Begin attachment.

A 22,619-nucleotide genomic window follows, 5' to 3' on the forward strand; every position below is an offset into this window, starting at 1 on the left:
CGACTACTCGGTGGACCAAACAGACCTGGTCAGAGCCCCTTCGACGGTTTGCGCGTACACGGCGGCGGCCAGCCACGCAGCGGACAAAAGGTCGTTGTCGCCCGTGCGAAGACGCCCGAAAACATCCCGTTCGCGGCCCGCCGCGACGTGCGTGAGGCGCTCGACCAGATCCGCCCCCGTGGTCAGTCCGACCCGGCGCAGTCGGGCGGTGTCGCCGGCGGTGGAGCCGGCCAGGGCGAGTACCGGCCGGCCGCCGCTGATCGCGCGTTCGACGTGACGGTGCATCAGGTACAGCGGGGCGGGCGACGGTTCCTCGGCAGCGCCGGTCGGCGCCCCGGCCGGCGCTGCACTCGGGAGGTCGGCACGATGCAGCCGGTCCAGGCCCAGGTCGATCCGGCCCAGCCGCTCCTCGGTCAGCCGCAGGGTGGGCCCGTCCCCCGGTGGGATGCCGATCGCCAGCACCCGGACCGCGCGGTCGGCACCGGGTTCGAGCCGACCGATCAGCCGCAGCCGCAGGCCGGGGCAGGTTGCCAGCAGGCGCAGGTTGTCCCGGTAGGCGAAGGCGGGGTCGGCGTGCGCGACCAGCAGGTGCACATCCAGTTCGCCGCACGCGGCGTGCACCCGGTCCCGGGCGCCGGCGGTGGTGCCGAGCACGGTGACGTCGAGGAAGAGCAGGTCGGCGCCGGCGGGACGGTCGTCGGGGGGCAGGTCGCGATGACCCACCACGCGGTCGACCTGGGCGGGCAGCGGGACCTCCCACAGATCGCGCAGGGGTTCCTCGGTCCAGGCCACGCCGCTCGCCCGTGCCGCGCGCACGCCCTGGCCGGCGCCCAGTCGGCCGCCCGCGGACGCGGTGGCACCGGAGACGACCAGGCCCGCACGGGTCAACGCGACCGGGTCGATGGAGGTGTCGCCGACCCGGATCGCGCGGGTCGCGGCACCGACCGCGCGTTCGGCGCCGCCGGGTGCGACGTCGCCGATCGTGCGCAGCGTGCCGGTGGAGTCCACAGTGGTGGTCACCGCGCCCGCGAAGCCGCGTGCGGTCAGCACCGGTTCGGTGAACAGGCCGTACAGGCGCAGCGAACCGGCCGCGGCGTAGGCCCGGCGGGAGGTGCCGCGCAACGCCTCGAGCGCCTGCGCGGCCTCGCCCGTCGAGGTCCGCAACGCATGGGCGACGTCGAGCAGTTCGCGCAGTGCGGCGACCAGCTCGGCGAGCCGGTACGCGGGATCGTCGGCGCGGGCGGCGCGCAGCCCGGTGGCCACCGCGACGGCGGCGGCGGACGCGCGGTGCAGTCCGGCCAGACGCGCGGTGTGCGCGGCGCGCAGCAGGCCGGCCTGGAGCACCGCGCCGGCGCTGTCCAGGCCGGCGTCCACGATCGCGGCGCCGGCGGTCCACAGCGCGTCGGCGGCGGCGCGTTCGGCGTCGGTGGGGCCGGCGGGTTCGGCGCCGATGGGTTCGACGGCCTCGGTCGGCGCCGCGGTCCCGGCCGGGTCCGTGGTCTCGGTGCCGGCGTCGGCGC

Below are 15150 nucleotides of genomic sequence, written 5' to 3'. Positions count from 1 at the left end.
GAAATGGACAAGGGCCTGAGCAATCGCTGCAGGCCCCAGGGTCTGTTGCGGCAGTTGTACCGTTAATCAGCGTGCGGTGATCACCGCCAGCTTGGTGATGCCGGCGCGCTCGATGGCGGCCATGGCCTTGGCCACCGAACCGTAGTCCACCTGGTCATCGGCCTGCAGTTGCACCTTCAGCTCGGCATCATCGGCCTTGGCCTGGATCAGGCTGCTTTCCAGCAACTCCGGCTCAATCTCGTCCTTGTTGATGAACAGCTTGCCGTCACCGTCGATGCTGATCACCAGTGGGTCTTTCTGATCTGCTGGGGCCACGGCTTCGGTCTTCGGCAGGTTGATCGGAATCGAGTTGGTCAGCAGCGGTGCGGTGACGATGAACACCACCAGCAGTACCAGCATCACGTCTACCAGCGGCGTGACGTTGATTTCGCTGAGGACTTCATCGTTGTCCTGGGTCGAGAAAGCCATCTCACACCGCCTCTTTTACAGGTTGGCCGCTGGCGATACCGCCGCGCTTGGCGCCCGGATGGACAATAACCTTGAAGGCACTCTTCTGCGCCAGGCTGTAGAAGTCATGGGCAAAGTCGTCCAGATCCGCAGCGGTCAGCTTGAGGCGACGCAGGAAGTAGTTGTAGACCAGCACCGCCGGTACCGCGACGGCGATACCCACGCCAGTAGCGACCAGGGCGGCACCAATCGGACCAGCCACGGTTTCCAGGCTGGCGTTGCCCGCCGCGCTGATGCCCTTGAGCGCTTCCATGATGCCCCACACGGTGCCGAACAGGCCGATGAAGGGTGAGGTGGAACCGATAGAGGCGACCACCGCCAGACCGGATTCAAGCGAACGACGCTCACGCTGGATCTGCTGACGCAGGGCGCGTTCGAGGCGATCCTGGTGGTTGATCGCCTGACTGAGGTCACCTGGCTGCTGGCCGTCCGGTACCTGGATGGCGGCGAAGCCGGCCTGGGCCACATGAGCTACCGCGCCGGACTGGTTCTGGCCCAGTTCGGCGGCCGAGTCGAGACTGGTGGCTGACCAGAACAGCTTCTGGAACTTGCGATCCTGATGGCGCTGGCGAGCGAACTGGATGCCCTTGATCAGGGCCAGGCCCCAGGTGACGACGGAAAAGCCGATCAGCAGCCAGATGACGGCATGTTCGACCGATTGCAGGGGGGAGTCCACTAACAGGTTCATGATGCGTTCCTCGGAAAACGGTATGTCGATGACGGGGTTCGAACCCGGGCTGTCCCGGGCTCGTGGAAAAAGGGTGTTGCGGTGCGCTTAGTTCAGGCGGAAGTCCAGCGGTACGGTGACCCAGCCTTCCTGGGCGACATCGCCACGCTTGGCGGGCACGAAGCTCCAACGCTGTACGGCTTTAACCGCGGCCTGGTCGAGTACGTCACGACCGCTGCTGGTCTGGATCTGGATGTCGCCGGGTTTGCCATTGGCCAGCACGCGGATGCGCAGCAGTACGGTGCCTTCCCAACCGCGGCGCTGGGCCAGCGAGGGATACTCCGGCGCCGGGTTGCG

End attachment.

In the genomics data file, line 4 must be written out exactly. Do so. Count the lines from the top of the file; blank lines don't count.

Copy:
GAAATGGACAAGGGCCTGAGCAATCGCTGCAGGCCCCAGGGTCTGTTGCGGCAGTTGTACCGTTAATCAGCGTGCGGTGATCACCGCCAGCTTGGTGATGCCGGCGCGCTCGATGGCGGCCATGGCCTTGGCCACCGAACCGTAGTCCACCTGGTCATCGGCCTGCAGTTGCACCTTCAGCTCGGCATCATCGGCCTTGGCCTGGATCAGGCTGCTTTCCAGCAACTCCGGCTCAATCTCGTCCTTGTTGATGAACAGCTTGCCGTCACCGTCGATGCTGATCACCAGTGGGTCTTTCTGATCTGCTGGGGCCACGGCTTCGGTCTTCGGCAGGTTGATCGGAATCGAGTTGGTCAGCAGCGGTGCGGTGACGATGAACACCACCAGCAGTACCAGCATCACGTCTACCAGCGGCGTGACGTTGATTTCGCTGAGGACTTCATCGTTGTCCTGGGTCGAGAAAGCCATCTCACACCGCCTCTTTTACAGGTTGGCCGCTGGCGATACCGCCGCGCTTGGCGCCCGGATGGACAATAACCTTGAAGGCACTCTTCTGCGCCAGGCTGTAGAAGTCATGGGCAAAGTCGTCCAGATCCGCAGCGGTCAGCTTGAGGCGACGCAGGAAGTAGTTGTAGACCAGCACCGCCGGTACCGCGACGGCGATACCCACGCCAGTAGCGACCAGGGCGGCACCAATCGGACCAGCCACGGTTTCCAGGCTGGCGTTGCCCGCCGCGCTGATGCCCTTGAGCGCTTCCATGATGCCCCACACGGTGCCGAACAGGCCGATGAAGGGTGAGGTGGAACCGATAGAGGCGACCACCGCCAGACCGGATTCAAGCGAACGACGCTCACGCTGGATCTGCTGACGCAGGGCGCGTTCGAGGCGATCCTGGTGGTTGATCGCCTGACTGAGGTCACCTGGCTGCTGGCCGTCCGGTACCTGGATGGCGGCGAAGCCGGCCTGGGCCACATGAGCTACCGCGCCGGACTGGTTCTGGCCCAGTTCGGCGGCCGAGTCGAGACTGGTGGCTGACCAGAACAGCTTCTGGAACTTGCGATCCTGATGGCGCTGGCGAGCGAACTGGATGCCCTTGATCAGGGCCAGGCCCCAGGTGACGACGGAAAAGCCGATCAGCAGCCAGATGACGGCATGTTCGACCGATTGCAGGGGGGAGTCCACTAACAGGTTCATGATGCGTTCCTCGGAAAACGGTATGTCGATGACGGGGTTCGAACCCGGGCTGTCCCGGGCTCGTGGAAAAAGGGTGTTGCGGTGCGCTTAGTTCAGGCGGAAGTCCAGCGGTACGGTGACCCAGCCTTCCTGGGCGACATCGCCACGCTTGGCGGGCACGAAGCTCCAACGCTGTACGGCTTTAACCGCGGCCTGGTCGAGTACGTCACGACCGCTGCTGGTCTGGATCTGGATGTCGCCGGGTTTGCCATTGGCCAGCACGCGGATGCGCAGCAGTACGGTGCCTTCCCAACCGCGGCGCTGGGCCAGCGAGGGATACTCCGGCGCCGGGTTGCG